The grant will allow Tift County Schools to build on its current efforts to provide agriculture and nutrition programs that are experiential, educational, and better connect local and regional food to students in the system’s 13 schools. The program will provide a plan to increase local capacity, build community support, provide better metrics for existing efforts, establish baselines for future outcomes, and serve a variety of local fresh food throughout the school year. Proposed activities include retrofitting a school bus to serve as a farm bus/rolling classroom, retrofitting the canning plant to be able to preserve local tomatoes and irrigating the school farm to expand the growing season and increase yield.
“We're thrilled to receive this because our students will learn where the nutritious fruits and vegetables come from and that they are grown locally,” said Craig Matthews, CTAE director. “We'll be able to serve these local foods in our cafeterias.”
Agriculture Secretary Tom Vilsack said more than $5 million in grants for 82 projects spanning 42 states and the U.S. Virgin Islands that support the U.S. Department of Agriculture's (USDA) efforts to connect school cafeterias with local farmers and ranchers through its Farm to School Program. The program helps schools purchase more food from local farmers and ranchers in their communities, expanding access to healthy local food for school children and supporting local economies. According to USDA's first-ever Farm to School Census released earlier this year, school districts participating in farm to school programs purchased and served over $385 million in local food in school year 2011-2012, with more than half of participating schools planning to increase their purchases of local food in the future.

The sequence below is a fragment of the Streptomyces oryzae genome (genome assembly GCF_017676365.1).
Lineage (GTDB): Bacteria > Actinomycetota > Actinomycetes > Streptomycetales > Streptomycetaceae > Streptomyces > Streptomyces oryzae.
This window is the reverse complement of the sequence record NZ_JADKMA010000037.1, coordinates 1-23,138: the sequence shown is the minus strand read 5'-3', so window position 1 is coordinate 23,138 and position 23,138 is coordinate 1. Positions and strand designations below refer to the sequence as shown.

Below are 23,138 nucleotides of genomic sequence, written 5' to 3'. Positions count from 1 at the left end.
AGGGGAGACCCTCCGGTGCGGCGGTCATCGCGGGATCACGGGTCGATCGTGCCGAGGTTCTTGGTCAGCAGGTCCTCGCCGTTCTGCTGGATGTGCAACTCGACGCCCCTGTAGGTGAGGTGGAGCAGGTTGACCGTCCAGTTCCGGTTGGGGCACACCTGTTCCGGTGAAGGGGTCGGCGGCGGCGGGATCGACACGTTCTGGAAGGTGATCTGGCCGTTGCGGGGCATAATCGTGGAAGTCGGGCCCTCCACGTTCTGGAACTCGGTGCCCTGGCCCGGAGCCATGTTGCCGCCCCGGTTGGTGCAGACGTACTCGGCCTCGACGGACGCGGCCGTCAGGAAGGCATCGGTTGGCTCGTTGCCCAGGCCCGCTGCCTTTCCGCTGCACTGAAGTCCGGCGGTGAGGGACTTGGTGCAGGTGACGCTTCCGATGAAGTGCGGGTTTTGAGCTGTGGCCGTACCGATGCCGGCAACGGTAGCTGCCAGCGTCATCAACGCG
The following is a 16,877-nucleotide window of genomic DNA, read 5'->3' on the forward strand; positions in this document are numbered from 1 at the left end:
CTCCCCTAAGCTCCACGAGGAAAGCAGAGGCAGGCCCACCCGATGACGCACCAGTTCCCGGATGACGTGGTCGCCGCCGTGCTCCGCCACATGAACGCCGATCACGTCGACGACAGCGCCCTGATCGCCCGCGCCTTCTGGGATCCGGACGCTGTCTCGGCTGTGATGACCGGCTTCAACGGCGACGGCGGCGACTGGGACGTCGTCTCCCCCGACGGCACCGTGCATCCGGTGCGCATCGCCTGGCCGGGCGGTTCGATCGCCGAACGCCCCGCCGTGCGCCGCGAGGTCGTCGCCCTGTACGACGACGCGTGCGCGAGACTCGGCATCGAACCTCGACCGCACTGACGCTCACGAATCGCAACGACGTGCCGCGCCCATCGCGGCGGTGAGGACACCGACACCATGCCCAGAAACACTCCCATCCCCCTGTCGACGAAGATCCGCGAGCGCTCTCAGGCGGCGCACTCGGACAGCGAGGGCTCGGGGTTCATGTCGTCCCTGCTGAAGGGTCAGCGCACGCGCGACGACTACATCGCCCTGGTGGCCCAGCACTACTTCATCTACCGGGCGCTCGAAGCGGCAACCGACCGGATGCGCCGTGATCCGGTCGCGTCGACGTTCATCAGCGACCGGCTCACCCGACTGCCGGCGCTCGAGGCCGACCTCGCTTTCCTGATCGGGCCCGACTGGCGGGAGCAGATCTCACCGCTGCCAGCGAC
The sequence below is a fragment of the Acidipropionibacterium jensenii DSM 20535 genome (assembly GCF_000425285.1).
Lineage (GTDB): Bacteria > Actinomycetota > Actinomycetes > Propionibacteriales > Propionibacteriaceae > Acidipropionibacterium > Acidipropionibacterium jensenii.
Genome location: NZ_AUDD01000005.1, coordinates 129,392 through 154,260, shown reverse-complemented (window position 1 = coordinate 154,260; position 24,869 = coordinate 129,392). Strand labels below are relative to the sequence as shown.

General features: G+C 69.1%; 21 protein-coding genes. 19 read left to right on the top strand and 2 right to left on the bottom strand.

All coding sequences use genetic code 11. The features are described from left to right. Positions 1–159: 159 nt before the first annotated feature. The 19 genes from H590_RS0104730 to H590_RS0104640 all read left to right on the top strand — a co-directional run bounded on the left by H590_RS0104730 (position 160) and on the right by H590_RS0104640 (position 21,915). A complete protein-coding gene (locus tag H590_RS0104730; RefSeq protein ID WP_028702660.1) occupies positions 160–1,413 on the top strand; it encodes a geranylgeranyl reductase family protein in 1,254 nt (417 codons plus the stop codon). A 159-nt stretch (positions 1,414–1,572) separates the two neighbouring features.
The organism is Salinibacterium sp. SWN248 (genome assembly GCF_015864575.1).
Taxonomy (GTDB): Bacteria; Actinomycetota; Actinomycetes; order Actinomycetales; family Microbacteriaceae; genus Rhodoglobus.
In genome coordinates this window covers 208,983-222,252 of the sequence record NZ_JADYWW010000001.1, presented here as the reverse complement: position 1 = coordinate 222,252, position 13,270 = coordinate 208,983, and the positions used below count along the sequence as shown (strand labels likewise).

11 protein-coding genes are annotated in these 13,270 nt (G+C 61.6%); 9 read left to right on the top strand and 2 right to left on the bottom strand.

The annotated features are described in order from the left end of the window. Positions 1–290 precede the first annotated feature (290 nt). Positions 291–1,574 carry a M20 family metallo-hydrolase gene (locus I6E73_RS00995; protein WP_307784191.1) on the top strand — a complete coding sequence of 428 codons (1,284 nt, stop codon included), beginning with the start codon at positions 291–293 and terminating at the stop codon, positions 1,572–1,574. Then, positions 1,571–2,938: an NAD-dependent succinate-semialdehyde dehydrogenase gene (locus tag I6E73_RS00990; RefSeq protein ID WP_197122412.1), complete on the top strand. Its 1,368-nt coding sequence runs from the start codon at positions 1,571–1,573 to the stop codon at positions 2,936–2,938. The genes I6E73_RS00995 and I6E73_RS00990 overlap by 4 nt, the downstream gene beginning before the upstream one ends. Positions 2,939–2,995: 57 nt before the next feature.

"USDA is proud to support communities across the country as they plan and implement innovative farm to school projects," said Vilsack. "These inspiring collaborations provide students with healthy, fresh food, while supporting healthy local economies. Through farm to school projects, community partners are coming together to ensure a bright future for students, and for local farmers and ranchers."
Farm to School activities have already been taking place in Tift Schools. The most recent project included a partnership between elementary and high school students. Tift County High students in the Advanced Construction program built frames for raised vegetable beds and installed them at Charles Spencer Elementary School. Then TCHS Agriculture students worked with the elementary students to teach them how to plant and care for their vegetable gardens. What they are growing, including broccoli, onions and turnips, will be served in their cafeteria.
“Partnerships like this one are great to see in action,” Matthews said. “It lets our older students teach younger ones what they have learned in the classroom, makes the elementary students use math and science skills while showing them how their food is grown. Then they get to see the importance of healthy eating.”
Other schools are also participating. Northeast Campus students planted a large winter garden and Len Lastinger Primary has raised beds that parents help with. The School Nutrition Program and FFA students taught all third graders about fruits, vegetables and healthy eating at the Annual Children's Farm Day.
The grant will help students in all grade levels and the new programs will start next school year.